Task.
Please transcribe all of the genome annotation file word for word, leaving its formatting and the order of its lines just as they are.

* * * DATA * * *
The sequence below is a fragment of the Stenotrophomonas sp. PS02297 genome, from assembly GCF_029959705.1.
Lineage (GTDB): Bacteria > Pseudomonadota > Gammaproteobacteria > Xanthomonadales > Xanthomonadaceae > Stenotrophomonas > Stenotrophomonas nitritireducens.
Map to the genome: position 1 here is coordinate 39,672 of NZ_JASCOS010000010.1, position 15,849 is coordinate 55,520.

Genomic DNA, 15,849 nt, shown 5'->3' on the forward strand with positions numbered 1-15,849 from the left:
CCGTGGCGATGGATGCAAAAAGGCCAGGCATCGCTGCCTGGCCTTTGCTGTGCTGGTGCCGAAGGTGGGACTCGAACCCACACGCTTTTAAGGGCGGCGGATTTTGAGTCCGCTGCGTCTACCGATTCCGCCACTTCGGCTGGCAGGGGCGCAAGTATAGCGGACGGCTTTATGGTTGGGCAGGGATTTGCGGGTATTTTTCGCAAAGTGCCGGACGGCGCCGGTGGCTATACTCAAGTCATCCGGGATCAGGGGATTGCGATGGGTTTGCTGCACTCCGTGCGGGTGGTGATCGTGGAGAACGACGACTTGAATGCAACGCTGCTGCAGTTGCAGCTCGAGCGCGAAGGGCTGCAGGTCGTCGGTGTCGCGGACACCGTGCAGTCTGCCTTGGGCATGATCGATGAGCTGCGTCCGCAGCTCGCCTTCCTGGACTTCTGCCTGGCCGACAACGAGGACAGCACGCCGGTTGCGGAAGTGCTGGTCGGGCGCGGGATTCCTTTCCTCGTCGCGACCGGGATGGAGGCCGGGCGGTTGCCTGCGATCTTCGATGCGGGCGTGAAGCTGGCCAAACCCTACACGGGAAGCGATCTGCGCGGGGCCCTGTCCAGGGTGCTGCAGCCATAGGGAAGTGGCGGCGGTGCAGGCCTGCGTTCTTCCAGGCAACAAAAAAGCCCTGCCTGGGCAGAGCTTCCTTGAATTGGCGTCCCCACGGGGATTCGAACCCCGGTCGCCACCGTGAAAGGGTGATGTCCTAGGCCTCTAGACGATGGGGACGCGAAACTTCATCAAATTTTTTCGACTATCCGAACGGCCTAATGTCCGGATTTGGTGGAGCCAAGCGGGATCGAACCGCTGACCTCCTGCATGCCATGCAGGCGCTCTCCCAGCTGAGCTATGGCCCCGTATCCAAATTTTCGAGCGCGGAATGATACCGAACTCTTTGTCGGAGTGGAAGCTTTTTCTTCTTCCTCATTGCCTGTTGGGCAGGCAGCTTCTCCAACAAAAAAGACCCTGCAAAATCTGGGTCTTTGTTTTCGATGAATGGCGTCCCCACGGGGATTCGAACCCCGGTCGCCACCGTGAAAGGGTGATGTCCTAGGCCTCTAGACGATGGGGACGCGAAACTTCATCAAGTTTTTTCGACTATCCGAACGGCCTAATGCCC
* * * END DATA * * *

The sequence below is a fragment of the Stenotrophomonas sp. PS02297 genome, from assembly GCF_029959705.1.
Lineage (GTDB): Bacteria > Pseudomonadota > Gammaproteobacteria > Xanthomonadales > Xanthomonadaceae > Stenotrophomonas > Stenotrophomonas nitritireducens.
Map to the genome: position 1 here is coordinate 39,672 of NZ_JASCOS010000010.1, position 15,849 is coordinate 55,520.

Genomic DNA, 15,849 nt, shown 5'->3' on the forward strand with positions numbered 1-15,849 from the left:
CCGTGGCGATGGATGCAAAAAGGCCAGGCATCGCTGCCTGGCCTTTGCTGTGCTGGTGCCGAAGGTGGGACTCGAACCCACACGCTTTTAAGGGCGGCGGATTTTGAGTCCGCTGCGTCTACCGATTCCGCCACTTCGGCTGGCAGGGGCGCAAGTATAGCGGACGGCTTTATGGTTGGGCAGGGATTTGCGGGTATTTTTCGCAAAGTGCCGGACGGCGCCGGTGGCTATACTCAAGTCATCCGGGATCAGGGGATTGCGATGGGTTTGCTGCACTCCGTGCGGGTGGTGATCGTGGAGAACGACGACTTGAATGCAACGCTGCTGCAGTTGCAGCTCGAGCGCGAAGGGCTGCAGGTCGTCGGTGTCGCGGACACCGTGCAGTCTGCCTTGGGCATGATCGATGAGCTGCGTCCGCAGCTCGCCTTCCTGGACTTCTGCCTGGCCGACAACGAGGACAGCACGCCGGTTGCGGAAGTGCTGGTCGGGCGCGGGATTCCTTTCCTCGTCGCGACCGGGATGGAGGCCGGGCGGTTGCCTGCGATCTTCGATGCGGGCGTGAAGCTGGCCAAACCCTACACGGGAAGCGATCTGCGCGGGGCCCTGTCCAGGGTGCTGCAGCCATAGGGAAGTGGCGGCGGTGCAGGCCTGCGTTCTTCCAGGCAACAAAAAAGCCCTGCCTGGGCAGAGCTTCCTTGAATTGGCGTCCCCACGGGGATTCGAACCCCGGTCGCCACCGTGAAAGGGTGATGTCCTAGGCCTCTAGACGATGGGGACGCGAAACTTCATCAAATTTTTTCGACTATCCGAACGGCCTAATGTCCGGATTTGGTGGAGCCAAGCGGGATCGAACCGCTGACCTCCTGCATGCCATGCAGGCGCTCTCCCAGCTGAGCTATGGCCCCGTATCCAAATTTTCGAGCGCGGAATGATACCGAACTCTTTGTCGGAGTGGAAGCTTTTTCTTCTTCCTCATTGCCTGTTGGGCAGGCAGCTTCTCCAACAAAAAAGACCCTGCAAAATCTGGGTCTTTGTTTTCGATGAATGGCGTCCCCACGGGGATTCGAACCCCGGTCGCCACCGTGAAAGGGTGATGTCCTAGGCCTCTAGACGATGGGGACGCGAAACTTCATCAAGTTTTTTCGACTATCCGAACGGCCTAATGCCC